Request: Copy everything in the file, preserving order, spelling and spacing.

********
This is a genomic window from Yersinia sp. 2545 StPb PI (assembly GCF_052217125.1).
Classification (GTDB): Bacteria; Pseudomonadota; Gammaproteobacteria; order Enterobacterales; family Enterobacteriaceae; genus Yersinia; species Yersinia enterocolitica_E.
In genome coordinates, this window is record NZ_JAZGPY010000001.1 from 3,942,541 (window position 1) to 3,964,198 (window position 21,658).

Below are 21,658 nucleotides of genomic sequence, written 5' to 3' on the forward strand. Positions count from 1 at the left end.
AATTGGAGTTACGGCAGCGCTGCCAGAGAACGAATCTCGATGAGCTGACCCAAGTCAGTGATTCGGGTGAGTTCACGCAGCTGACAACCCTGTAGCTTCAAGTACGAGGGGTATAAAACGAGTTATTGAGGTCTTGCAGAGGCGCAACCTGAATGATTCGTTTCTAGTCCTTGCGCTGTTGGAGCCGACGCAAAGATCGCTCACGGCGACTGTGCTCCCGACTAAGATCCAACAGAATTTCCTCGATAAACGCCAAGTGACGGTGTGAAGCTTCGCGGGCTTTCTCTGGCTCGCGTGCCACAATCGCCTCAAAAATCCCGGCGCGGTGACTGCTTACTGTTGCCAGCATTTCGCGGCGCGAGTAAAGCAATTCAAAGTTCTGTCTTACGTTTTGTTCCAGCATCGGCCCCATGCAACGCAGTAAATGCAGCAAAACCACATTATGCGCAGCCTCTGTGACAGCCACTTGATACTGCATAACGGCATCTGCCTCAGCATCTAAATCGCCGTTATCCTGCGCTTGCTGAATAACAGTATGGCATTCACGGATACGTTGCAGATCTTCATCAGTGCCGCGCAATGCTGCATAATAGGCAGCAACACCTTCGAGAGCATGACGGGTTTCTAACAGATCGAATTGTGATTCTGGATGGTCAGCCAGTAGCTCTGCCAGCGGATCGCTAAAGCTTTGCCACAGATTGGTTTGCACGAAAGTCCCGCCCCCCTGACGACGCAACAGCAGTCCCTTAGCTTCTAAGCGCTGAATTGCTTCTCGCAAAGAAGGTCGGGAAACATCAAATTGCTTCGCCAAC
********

This is a genomic window from Yersinia sp. 2545 StPb PI (assembly GCF_052217125.1).
Classification (GTDB): Bacteria; Pseudomonadota; Gammaproteobacteria; order Enterobacterales; family Enterobacteriaceae; genus Yersinia; species Yersinia enterocolitica_E.
In genome coordinates, this window is record NZ_JAZGPY010000001.1 from 3,942,541 (window position 1) to 3,964,198 (window position 21,658).

Below are 21,658 nucleotides of genomic sequence, written 5' to 3' on the forward strand. Positions count from 1 at the left end.
AATTGGAGTTACGGCAGCGCTGCCAGAGAACGAATCTCGATGAGCTGACCCAAGTCAGTGATTCGGGTGAGTTCACGCAGCTGACAACCCTGTAGCTTCAAGTACGAGGGGTATAAAACGAGTTATTGAGGTCTTGCAGAGGCGCAACCTGAATGATTCGTTTCTAGTCCTTGCGCTGTTGGAGCCGACGCAAAGATCGCTCACGGCGACTGTGCTCCCGACTAAGATCCAACAGAATTTCCTCGATAAACGCCAAGTGACGGTGTGAAGCTTCGCGGGCTTTCTCTGGCTCGCGTGCCACAATCGCCTCAAAAATCCCGGCGCGGTGACTGCTTACTGTTGCCAGCATTTCGCGGCGCGAGTAAAGCAATTCAAAGTTCTGTCTTACGTTTTGTTCCAGCATCGGCCCCATGCAACGCAGTAAATGCAGCAAAACCACATTATGCGCAGCCTCTGTGACAGCCACTTGATACTGCATAACGGCATCTGCCTCAGCATCTAAATCGCCGTTATCCTGCGCTTGCTGAATAACAGTATGGCATTCACGGATACGTTGCAGATCTTCATCAGTGCCGCGCAATGCTGCATAATAGGCAGCAACACCTTCGAGAGCATGACGGGTTTCTAACAGATCGAATTGTGATTCTGGATGGTCAGCCAGTAGCTCTGCCAGCGGATCGCTAAAGCTTTGCCACAGATTGGTTTGCACGAAAGTCCCGCCCCCCTGACGACGCAACAGCAGTCCCTTAGCTTCTAAGCGCTGAATTGCTTCTCGCAAAGAAGGTCGGGAAACATCAAATTGCTTCGCCAAC